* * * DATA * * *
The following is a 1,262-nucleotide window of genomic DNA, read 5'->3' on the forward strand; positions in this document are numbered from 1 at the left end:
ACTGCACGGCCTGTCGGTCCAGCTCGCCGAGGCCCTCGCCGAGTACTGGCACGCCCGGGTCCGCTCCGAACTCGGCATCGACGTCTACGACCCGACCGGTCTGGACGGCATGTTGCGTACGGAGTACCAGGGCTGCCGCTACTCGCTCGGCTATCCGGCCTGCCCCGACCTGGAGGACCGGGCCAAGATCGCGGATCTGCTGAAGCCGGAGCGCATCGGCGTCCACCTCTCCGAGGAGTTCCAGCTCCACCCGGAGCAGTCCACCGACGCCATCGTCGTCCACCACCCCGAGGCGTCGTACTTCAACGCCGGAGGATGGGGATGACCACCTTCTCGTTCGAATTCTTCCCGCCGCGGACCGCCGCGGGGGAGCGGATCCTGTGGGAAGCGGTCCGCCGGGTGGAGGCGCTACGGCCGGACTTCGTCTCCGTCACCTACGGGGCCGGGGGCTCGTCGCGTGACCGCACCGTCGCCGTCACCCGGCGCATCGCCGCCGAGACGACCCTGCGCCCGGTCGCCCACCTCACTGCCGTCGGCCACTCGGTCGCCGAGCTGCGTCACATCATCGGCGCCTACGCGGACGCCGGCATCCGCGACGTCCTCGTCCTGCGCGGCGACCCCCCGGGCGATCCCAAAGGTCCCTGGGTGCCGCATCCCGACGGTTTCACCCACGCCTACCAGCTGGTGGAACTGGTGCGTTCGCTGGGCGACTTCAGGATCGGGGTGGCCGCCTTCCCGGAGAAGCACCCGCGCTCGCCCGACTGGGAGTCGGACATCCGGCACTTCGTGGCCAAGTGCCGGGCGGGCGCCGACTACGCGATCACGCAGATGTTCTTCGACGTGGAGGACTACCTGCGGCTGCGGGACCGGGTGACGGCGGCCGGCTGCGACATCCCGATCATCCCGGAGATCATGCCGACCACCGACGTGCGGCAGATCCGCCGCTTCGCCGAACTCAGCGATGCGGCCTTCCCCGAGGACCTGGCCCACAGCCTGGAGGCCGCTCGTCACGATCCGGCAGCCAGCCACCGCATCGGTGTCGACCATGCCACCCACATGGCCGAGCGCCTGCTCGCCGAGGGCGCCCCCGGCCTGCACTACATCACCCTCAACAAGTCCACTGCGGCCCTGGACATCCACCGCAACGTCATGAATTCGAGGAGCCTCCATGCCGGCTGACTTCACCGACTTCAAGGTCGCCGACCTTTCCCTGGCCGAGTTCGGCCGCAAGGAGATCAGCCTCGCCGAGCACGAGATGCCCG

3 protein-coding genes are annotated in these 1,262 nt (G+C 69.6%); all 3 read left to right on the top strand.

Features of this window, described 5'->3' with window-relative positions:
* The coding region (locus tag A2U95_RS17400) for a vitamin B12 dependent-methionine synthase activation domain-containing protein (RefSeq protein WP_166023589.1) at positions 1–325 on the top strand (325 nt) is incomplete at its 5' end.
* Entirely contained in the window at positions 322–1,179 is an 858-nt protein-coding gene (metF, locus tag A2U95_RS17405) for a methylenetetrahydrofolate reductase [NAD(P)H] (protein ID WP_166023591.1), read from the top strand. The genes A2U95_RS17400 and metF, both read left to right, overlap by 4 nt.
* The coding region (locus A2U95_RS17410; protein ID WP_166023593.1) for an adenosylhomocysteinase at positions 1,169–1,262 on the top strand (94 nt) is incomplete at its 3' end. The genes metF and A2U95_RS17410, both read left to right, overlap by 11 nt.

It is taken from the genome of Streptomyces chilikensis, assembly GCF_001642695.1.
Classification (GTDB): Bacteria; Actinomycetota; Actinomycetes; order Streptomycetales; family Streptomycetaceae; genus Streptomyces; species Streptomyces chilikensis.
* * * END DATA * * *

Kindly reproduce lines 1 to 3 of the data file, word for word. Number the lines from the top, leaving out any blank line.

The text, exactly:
The following is a 1,262-nucleotide window of genomic DNA, read 5'->3' on the forward strand; positions in this document are numbered from 1 at the left end:
ACTGCACGGCCTGTCGGTCCAGCTCGCCGAGGCCCTCGCCGAGTACTGGCACGCCCGGGTCCGCTCCGAACTCGGCATCGACGTCTACGACCCGACCGGTCTGGACGGCATGTTGCGTACGGAGTACCAGGGCTGCCGCTACTCGCTCGGCTATCCGGCCTGCCCCGACCTGGAGGACCGGGCCAAGATCGCGGATCTGCTGAAGCCGGAGCGCATCGGCGTCCACCTCTCCGAGGAGTTCCAGCTCCACCCGGAGCAGTCCACCGACGCCATCGTCGTCCACCACCCCGAGGCGTCGTACTTCAACGCCGGAGGATGGGGATGACCACCTTCTCGTTCGAATTCTTCCCGCCGCGGACCGCCGCGGGGGAGCGGATCCTGTGGGAAGCGGTCCGCCGGGTGGAGGCGCTACGGCCGGACTTCGTCTCCGTCACCTACGGGGCCGGGGGCTCGTCGCGTGACCGCACCGTCGCCGTCACCCGGCGCATCGCCGCCGAGACGACCCTGCGCCCGGTCGCCCACCTCACTGCCGTCGGCCACTCGGTCGCCGAGCTGCGTCACATCATCGGCGCCTACGCGGACGCCGGCATCCGCGACGTCCTCGTCCTGCGCGGCGACCCCCCGGGCGATCCCAAAGGTCCCTGGGTGCCGCATCCCGACGGTTTCACCCACGCCTACCAGCTGGTGGAACTGGTGCGTTCGCTGGGCGACTTCAGGATCGGGGTGGCCGCCTTCCCGGAGAAGCACCCGCGCTCGCCCGACTGGGAGTCGGACATCCGGCACTTCGTGGCCAAGTGCCGGGCGGGCGCCGACTACGCGATCACGCAGATGTTCTTCGACGTGGAGGACTACCTGCGGCTGCGGGACCGGGTGACGGCGGCCGGCTGCGACATCCCGATCATCCCGGAGATCATGCCGACCACCGACGTGCGGCAGATCCGCCGCTTCGCCGAACTCAGCGATGCGGCCTTCCCCGAGGACCTGGCCCACAGCCTGGAGGCCGCTCGTCACGATCCGGCAGCCAGCCACCGCATCGGTGTCGACCATGCCACCCACATGGCCGAGCGCCTGCTCGCCGAGGGCGCCCCCGGCCTGCACTACATCACCCTCAACAAGTCCACTGCGGCCCTGGACATCCACCGCAACGTCATGAATTCGAGGAGCCTCCATGCCGGCTGACTTCACCGACTTCAAGGTCGCCGACCTTTCCCTGGCCGAGTTCGGCCGCAAGGAGATCAGCCTCGCCGAGCACGAGATGCCCG

3 protein-coding genes are annotated in these 1,262 nt (G+C 69.6%); all 3 read left to right on the top strand.